President Barack Obama powered to a re-election victory last night, after a bitter and costly race that appeared deadlocked right up to Election Day.
His win Tuesday night signaled that the public is willing to give him another four years to tame the nation's economic woes.
Enough voters favored his nuanced approach to foreign affairs, aggressive stimulus for the shattered economy and public investment to position the nation to win in the global economy. And when superstorm Sandy ravaged the East Coast last month, it put his presidential leadership on display -- and reminded voters that government big enough to meet big challenges is sometimes what the nation needs. For instance, Obama's controversial auto industry bailout won him the support he needed in Ohio, even among blue-collar white men, to put him over the top in that key battleground state. Obama benefited from Bill Clinton's enthusiastic embrace of his campaign. And support among women and Hispanics was also critical to his victory.
That doesn't signal a ringing mandate for the next four years. The nation is so ideologically polarized and riven by partisanship that it would be unrealistic to expect Obama's victory to mark an abrupt calming of the waters. But even that fractiousness is an affirmation of who we are as a nation.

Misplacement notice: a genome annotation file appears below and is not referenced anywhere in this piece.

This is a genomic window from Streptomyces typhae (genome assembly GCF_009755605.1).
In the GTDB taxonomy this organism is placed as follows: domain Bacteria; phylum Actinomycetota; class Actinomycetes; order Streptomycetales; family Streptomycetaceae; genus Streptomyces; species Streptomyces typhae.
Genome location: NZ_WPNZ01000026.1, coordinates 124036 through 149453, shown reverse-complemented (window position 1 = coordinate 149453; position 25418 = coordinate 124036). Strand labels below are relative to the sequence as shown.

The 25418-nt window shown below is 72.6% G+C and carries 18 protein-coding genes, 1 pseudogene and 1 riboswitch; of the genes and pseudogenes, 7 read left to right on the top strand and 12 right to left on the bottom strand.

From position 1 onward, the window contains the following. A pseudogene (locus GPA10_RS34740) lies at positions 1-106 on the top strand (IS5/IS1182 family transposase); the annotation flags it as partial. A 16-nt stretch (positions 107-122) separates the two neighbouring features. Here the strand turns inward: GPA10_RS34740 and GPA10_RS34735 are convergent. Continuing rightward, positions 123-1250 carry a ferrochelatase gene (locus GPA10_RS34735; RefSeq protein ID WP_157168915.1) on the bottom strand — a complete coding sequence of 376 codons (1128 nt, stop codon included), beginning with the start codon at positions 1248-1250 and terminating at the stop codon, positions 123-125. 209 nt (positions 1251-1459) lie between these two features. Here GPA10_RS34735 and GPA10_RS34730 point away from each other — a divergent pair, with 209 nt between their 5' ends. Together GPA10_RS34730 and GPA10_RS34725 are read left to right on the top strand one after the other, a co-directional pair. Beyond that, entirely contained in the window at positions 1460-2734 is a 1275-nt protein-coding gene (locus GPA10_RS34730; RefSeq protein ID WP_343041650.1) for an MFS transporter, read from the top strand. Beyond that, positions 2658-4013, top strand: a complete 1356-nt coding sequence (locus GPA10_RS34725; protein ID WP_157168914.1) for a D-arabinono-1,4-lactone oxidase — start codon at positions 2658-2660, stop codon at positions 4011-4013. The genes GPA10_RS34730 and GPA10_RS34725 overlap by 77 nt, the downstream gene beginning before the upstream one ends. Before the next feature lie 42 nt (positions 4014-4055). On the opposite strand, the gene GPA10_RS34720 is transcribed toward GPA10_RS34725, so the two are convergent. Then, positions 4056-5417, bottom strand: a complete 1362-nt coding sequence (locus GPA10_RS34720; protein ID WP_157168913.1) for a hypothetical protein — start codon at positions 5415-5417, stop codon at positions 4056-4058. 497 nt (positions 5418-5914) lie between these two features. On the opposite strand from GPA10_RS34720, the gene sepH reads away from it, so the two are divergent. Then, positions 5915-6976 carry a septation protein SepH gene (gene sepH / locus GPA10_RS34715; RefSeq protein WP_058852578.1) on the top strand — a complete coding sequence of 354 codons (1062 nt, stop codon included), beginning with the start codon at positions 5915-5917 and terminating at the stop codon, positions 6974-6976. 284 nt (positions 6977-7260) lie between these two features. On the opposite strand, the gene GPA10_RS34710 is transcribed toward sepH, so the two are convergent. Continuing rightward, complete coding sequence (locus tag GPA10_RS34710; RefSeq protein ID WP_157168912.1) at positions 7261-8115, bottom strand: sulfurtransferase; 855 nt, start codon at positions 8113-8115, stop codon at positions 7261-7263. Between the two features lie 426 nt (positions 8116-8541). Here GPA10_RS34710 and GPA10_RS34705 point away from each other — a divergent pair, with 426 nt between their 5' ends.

"Democracy in a nation of 300 million can be noisy, messy and complicated. That won't change, and it shouldn't. These arguments we have are a mark of our liberty," Obama said Wednesday morning in his victory speech.
But if the months and years ahead prove Obama's re-election to have been a repudiation of the ugly undercurrent of anti-other animus evident in the persistent "birther" controversy, efforts to suppress voter turnout and the "take back our country" call to arms, it will be an important milestone.
Polls that show a nation divided by race and wealth are troubling. We are one nation. Reclaiming that focus is critical if we're going to finally solve problems that have been left to fester for far too long.
Newsday didn't endorse Obama. Now that he's won, we hope he'll focus on jobs. But it will take compromise, by Republicans and Democrats, to avoid the "fiscal cliff" of tax hikes and spending cuts looming in January. It will take bipartisanship to control health care costs; protect Social Security, Medicare and Medicaid; reform the tax code; and rein in budget deficits. And unless those challenges are met, we'll be in no position to make the investments in infrastructure, education and energy needed to secure the nation's economic future, or to retain its standing as the leader of the free world.
We must also move beyond the destructive warfare between the "haves" and the "have mores." Boosting the flagging fortunes of the poor and middle class is critical, but it shouldn't mean unduly burdening innovators and entrepreneurs. Now more than ever, Obama must find a way to unite Americans toward a single purpose.